France’s Veolia is expecting to create about 600 jobs in the UK over the next five years as part of a £750m investment, in a welcome sign of business confidence in the country following the vote to leave the EU.
The French water and waste management group said it wanted reassurance from the government about its post-Brexit commitment to green energy as its investment plans include schemes to convert waste material into low-carbon electricity and heat.
Estelle Brachlianoff, head of Veolia in the UK, said that while the EU referendum result had not altered the fundamental appeal of the British market, she was anxious for clarity on energy policy.
“Everything was thrown up in the air [by the Brexit vote] so I’m looking for reassurance that the government is going to keep the same direction of travel on green energy,” she told the Financial Times.
Her comments reflect uncertainty in business circles about the implications of the move by Theresa May, the new prime minister, to merge the Department of Energy and Climate Change into an enlarged business ministry under the leadership of Greg Clark.
However, Veolia’s decision to press ahead with its UK investment drive despite the political turbulence will be seen as a vote of confidence after mixed signals about the economic impact of the referendum.
The closely watched Markit/CIPS purchasing managers’ survey of activity in the manufacturing and services sectors on Friday showed its sharpest drop for seven years. A survey by the Bank of England’s regional agents had earlier found “no clear signs” of a slowdown.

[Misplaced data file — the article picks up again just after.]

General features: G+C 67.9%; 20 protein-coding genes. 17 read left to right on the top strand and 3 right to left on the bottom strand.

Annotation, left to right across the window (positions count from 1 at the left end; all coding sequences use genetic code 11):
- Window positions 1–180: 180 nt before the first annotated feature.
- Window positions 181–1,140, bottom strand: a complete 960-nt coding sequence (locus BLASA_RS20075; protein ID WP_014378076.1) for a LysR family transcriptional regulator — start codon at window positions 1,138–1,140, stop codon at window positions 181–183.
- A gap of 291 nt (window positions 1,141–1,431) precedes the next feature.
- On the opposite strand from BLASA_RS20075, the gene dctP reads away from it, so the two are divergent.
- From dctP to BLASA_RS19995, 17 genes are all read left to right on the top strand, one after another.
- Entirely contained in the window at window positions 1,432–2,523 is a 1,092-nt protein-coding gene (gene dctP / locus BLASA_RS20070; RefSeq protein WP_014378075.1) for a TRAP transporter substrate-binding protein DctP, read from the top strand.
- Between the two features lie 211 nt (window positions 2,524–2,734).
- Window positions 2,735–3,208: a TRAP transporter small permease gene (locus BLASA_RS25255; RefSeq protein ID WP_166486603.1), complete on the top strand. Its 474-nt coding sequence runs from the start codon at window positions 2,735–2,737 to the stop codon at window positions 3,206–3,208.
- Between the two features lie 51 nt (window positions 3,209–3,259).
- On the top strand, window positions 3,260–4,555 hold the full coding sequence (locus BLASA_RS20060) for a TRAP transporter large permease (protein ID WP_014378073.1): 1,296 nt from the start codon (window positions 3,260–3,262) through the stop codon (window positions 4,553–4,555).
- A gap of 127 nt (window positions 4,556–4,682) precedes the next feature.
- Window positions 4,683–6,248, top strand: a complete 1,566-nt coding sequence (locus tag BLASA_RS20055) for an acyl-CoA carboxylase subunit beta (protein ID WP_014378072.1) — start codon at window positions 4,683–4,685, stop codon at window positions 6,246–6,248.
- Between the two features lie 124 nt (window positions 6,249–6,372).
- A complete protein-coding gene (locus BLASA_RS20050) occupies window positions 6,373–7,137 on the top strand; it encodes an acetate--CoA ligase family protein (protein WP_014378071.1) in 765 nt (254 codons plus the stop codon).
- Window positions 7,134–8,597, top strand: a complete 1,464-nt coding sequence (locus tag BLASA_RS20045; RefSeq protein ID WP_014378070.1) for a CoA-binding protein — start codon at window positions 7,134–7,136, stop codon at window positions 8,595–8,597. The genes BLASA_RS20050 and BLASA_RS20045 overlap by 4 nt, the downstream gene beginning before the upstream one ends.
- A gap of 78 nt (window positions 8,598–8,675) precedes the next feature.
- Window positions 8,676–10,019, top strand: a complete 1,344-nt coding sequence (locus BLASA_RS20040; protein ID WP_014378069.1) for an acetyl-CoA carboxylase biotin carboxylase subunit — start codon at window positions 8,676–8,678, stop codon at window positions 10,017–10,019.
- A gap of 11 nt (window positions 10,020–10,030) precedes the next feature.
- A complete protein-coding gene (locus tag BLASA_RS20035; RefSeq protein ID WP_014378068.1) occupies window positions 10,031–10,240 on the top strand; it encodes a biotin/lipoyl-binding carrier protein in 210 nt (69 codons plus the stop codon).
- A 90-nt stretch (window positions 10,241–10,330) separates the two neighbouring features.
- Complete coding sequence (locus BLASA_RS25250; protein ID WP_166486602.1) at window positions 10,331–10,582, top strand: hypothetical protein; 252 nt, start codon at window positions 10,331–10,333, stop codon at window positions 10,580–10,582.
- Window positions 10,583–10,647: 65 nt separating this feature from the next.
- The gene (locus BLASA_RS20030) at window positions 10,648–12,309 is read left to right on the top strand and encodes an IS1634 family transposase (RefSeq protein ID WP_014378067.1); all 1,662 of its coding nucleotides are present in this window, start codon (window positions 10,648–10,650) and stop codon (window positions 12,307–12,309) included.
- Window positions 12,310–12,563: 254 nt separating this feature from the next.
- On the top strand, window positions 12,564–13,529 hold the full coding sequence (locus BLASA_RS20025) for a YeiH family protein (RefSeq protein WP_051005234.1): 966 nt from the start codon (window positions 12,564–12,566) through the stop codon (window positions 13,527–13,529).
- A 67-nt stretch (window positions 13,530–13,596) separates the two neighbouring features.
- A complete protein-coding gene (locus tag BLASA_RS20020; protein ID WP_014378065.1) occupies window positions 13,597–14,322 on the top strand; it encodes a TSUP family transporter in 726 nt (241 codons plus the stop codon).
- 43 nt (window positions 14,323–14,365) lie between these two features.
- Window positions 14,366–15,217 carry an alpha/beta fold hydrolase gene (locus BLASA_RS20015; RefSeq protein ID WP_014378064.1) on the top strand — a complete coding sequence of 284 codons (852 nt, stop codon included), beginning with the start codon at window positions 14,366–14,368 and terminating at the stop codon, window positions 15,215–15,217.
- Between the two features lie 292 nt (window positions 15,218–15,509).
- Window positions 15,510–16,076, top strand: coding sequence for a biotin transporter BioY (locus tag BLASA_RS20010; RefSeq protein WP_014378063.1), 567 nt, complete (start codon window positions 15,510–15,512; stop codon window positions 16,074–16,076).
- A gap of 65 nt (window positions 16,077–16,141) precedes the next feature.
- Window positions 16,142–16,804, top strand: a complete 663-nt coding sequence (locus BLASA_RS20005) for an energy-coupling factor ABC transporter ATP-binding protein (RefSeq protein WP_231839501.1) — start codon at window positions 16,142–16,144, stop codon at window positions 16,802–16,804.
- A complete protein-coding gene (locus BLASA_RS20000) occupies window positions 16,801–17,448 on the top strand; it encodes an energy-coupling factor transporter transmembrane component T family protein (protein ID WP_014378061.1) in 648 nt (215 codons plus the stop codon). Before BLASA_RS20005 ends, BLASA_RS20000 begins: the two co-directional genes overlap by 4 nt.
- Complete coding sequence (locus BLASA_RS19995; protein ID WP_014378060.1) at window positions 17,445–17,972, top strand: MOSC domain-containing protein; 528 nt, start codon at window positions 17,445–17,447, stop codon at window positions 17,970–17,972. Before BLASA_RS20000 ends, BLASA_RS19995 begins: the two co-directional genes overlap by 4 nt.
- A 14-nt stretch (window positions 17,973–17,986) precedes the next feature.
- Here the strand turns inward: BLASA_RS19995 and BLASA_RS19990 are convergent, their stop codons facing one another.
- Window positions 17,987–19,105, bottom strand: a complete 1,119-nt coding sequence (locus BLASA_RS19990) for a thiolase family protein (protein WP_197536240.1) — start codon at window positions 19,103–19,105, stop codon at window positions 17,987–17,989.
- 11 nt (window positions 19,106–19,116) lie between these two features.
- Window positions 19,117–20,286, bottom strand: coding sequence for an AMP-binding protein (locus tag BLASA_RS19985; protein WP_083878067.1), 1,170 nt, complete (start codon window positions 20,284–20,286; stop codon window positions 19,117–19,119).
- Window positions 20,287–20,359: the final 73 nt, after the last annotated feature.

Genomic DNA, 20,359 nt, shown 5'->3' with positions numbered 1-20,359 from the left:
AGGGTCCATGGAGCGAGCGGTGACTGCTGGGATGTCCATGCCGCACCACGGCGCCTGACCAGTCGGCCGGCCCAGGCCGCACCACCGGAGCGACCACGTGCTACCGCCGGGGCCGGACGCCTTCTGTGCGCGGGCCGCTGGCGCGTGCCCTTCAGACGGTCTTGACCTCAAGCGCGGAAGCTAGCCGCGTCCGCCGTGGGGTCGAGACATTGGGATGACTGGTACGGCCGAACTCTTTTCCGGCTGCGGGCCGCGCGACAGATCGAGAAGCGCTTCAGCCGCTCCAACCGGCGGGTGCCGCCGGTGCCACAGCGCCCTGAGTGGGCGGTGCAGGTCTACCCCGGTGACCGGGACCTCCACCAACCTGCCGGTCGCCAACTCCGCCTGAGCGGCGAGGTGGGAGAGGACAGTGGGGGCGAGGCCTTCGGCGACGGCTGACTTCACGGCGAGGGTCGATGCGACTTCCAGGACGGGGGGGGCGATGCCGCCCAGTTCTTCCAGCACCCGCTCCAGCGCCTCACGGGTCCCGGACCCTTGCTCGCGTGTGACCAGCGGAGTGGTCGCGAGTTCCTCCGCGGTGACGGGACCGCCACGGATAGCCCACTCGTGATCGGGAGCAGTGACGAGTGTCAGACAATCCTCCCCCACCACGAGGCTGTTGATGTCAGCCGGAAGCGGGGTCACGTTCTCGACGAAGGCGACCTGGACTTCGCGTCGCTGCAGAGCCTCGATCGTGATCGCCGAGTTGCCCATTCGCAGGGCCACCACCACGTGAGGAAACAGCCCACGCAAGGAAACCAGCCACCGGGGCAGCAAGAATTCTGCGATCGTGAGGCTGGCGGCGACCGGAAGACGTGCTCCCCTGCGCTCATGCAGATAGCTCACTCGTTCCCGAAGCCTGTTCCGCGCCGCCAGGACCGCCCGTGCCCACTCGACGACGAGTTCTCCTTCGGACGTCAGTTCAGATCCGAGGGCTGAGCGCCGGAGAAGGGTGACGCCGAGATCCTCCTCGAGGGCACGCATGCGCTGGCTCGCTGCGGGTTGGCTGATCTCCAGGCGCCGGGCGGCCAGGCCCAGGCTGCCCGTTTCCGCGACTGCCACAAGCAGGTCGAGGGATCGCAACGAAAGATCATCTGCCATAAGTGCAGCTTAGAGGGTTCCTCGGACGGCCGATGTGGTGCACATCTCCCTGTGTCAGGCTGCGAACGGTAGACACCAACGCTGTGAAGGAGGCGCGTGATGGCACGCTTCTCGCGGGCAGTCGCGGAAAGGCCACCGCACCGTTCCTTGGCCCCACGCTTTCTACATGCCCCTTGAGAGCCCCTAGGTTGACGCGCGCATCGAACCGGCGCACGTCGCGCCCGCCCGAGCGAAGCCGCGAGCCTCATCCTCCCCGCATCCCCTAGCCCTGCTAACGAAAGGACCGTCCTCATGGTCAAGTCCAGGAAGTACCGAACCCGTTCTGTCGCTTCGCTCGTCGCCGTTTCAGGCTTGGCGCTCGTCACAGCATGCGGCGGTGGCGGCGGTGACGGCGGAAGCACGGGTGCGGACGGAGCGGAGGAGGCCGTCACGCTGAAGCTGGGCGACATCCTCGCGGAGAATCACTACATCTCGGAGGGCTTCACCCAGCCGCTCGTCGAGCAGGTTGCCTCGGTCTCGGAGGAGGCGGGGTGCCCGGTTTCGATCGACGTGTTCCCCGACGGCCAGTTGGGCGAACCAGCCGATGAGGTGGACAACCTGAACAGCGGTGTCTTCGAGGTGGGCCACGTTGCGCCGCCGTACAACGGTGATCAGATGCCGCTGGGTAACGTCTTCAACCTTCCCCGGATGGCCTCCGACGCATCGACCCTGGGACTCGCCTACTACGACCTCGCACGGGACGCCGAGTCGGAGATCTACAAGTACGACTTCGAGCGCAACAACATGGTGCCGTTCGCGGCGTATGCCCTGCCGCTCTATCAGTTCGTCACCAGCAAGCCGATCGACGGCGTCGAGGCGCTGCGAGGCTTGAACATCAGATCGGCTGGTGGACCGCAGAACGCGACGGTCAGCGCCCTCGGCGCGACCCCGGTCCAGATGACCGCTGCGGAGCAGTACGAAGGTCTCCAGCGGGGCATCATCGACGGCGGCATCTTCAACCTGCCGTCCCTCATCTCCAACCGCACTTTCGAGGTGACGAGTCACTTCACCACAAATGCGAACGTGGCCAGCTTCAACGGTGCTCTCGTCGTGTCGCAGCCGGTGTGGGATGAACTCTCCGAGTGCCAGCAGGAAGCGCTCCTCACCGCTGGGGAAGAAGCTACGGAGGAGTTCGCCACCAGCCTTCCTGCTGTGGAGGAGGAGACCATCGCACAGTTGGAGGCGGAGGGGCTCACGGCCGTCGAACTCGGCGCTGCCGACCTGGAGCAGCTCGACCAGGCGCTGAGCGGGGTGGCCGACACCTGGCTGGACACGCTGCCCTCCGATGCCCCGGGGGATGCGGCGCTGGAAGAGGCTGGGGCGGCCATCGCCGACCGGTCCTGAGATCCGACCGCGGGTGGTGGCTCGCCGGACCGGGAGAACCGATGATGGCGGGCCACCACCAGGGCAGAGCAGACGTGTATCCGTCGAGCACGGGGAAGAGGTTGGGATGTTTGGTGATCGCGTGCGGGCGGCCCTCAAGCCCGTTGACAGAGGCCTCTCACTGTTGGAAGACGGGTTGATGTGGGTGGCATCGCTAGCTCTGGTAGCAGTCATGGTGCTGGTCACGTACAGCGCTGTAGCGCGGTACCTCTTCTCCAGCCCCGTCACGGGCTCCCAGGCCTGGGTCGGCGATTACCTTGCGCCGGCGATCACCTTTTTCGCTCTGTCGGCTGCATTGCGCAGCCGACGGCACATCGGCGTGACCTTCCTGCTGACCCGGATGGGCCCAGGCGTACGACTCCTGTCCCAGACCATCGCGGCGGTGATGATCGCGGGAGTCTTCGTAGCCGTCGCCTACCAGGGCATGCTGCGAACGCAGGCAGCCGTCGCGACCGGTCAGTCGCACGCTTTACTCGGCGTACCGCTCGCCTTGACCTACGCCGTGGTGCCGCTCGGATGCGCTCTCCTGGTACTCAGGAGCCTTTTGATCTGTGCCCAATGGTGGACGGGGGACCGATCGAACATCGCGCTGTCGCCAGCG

Veolia’s plans include a new agreement with Hertfordshire council to build a 33MW waste-fired power station in Rye House, 20 miles north of London, at a cost of about £270m.
The scheme will add to an expected rush of French investment in UK energy infrastructure this week, with EDF, another Paris-based utility, due to give the long-awaited go-ahead to its £18bn plan to build two nuclear reactors at Hinkley Point in Somerset.
The new plants proposed by Veolia will make a more modest contribution to UK energy needs but Ms Brachlianoff said that, in the long term, waste-fuelled power had the potential to meet 2 per cent of total demand, compared with 7 per cent from the Hinkley reactors.
Incinerating waste to produce heat and electricity is not considered a fully renewable energy source but it emits less carbon dioxide than burning coal — and avoids the methane emissions that result from burying waste in landfills. Environmentalists have raised concern about air pollution from burning waste but Ms Brachlianoff said filters were able to remove dangerous particles and gases before they enter the atmosphere.
Veolia already operates a 35MW plant in south-east London with the capacity to produce enough power for 48,000 homes, as well as heat and hot water for 2,500 local properties, from 420,000 tonnes of waste per annum.
The French group, which employs 14,000 people in the UK, also works with businesses to recover value from industrial waste.
Veolia, spun off from the Vivendi conglomerate 16 years ago, generated just over half its €25bn revenues last year from waste and energy, with the rest from water. The UK is the group’s largest market outside France, with annual sales of about £2bn.
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